The Story Shop

Luke 15:10

A friend texted me today and briefly told me about how God had taken two seemingly benign contacts she had just had with strangers and turned them into God moments. She’s the kind of church member who loves to go on God’s errands so her stories didn’t surprise me.

But I think my response may have surprised her. I said, “Be sure to come to prayer meeting Wednesday night prepared to tell those stories.” Her response suggested that she may have been thinking, “But these weren’t earthquake-size stories.” If the conversation had continued I might have said something like, “Any time God is involved we’re in earthquake territory.” When the God of the universe shows up and does His celestial choreography, let’s be on high alert for the drama only He can create.” Because He desires that His story be told.

In fact, His church should be known as a veritable story shop, a story factory. Every time He sets up a rendezvous between a needy heart and one of His grace-filled children, watch for the walls to move. And then tell that story. That’s how He is glorified. “Let the redeemed of the Lord tell His story,” Scripture admonishes.

The Christian meets no one by accident. We stride out into God’s world and make ourselves available for His purposes. Some of the meetings He plans are graceful and predictable; some are off the chart unique.

My pastor friend, Virgil Covel, was headed for the office one morning a few weeks ago when he was broadsided by a truck. The crash totaled his car, and nearly totaled Virgil. Then the truck drove off. Victim of a hit-and-run, suffering a concussion and sitting in a car that wouldn’t run Virgil wondered what to do next. As he was gathering his thoughts he was surprised to look up and see the same truck pull up behind him.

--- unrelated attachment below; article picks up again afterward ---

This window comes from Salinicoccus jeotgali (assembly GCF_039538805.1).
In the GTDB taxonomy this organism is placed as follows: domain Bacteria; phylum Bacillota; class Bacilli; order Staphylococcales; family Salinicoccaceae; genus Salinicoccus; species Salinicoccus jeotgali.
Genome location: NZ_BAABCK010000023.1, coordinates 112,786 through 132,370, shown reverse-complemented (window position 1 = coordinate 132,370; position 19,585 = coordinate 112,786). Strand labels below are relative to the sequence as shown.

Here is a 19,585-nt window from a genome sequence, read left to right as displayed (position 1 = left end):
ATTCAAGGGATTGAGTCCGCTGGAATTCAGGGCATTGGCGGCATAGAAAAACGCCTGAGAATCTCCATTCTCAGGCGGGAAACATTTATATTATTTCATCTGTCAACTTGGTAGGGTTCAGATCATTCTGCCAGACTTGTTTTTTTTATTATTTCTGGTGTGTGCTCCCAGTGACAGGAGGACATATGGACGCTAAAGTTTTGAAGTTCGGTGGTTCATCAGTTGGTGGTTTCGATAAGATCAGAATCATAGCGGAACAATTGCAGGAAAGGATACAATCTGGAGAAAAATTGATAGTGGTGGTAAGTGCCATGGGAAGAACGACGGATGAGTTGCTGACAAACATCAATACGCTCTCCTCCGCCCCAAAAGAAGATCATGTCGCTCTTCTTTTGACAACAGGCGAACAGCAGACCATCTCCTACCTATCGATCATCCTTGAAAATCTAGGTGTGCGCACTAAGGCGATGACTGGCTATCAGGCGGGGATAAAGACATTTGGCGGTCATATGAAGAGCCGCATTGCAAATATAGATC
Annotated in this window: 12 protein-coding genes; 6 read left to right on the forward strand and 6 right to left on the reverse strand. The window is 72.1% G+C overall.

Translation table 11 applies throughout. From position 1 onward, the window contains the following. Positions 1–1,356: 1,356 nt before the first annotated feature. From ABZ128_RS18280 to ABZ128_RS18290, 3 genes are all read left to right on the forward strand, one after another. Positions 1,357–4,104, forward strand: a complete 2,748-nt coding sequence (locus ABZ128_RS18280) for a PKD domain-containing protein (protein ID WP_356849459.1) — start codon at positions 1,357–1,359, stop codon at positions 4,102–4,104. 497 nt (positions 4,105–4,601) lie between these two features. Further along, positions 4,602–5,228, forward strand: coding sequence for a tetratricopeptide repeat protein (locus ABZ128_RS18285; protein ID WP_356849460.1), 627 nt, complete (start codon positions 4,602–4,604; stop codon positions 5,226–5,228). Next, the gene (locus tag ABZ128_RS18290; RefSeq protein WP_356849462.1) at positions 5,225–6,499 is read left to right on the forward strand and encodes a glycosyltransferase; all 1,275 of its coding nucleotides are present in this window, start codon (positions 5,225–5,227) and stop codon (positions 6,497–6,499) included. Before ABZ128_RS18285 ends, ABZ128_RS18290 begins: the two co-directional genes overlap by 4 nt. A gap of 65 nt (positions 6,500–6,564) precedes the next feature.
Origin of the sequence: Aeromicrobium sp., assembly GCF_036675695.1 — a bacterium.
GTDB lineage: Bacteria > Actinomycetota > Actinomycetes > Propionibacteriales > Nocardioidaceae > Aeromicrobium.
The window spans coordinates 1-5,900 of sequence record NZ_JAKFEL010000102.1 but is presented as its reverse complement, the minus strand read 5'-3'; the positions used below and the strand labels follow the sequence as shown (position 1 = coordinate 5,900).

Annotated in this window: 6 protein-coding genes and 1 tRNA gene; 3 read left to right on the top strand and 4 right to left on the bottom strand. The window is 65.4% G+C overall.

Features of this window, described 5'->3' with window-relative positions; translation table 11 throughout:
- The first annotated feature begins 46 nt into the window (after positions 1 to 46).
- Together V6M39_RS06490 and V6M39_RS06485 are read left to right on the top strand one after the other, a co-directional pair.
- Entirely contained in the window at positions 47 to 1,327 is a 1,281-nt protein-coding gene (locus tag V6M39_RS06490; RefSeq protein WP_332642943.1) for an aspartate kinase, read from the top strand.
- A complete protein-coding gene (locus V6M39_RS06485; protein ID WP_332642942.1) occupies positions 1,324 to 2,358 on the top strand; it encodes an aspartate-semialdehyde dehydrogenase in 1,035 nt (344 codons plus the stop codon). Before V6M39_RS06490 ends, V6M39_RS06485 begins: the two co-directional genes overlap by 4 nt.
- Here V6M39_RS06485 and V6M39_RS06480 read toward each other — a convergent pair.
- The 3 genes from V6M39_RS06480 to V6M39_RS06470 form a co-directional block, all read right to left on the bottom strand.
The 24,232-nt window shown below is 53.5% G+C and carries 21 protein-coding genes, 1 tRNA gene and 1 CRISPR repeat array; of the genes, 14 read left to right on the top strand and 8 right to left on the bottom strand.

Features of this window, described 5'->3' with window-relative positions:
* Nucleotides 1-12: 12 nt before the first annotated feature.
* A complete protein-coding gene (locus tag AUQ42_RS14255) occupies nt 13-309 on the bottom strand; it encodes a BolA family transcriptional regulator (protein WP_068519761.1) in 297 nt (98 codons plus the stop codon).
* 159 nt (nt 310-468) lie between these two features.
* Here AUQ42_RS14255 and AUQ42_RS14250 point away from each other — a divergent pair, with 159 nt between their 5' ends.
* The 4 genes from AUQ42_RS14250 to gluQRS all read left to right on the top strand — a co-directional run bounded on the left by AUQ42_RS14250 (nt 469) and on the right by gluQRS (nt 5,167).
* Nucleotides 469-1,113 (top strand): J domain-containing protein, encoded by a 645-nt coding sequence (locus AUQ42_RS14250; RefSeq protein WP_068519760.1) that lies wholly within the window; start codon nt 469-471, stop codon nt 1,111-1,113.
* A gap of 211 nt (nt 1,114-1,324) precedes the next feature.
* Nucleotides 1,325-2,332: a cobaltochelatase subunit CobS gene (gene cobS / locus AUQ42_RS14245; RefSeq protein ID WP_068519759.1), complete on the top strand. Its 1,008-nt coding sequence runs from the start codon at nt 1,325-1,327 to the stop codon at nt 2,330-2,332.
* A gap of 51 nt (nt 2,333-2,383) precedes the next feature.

Standing by the vehicles the young driver apologized, then added, “I’m really in trouble; I’ll never be forgiven for this.” “Your dad?” Virgil queried. “No, I mean God. I wrecked a man’s car, I could have killed him, and I don’t even have a driver’s license.” After pushing the car to a safe place the two headed for town in the truck. Virgil sensed that he was talking to a young man who had some empty spiritual spaces in his life so he suggested they stop and have breakfast. Before the morning was over Virgil led the young truck driver to the cross where he found forgiveness. Later, when they got the paper work taken care of the young driver dropped Virgil off at his office. As he turned to leave, he put out his hand and said, “I hope you don’t misunderstand what I’m about to say, but I’m glad I hit you.” “Me, too,” Virgil replied.

-By Don Jacobsen (

Written by Diane Levy


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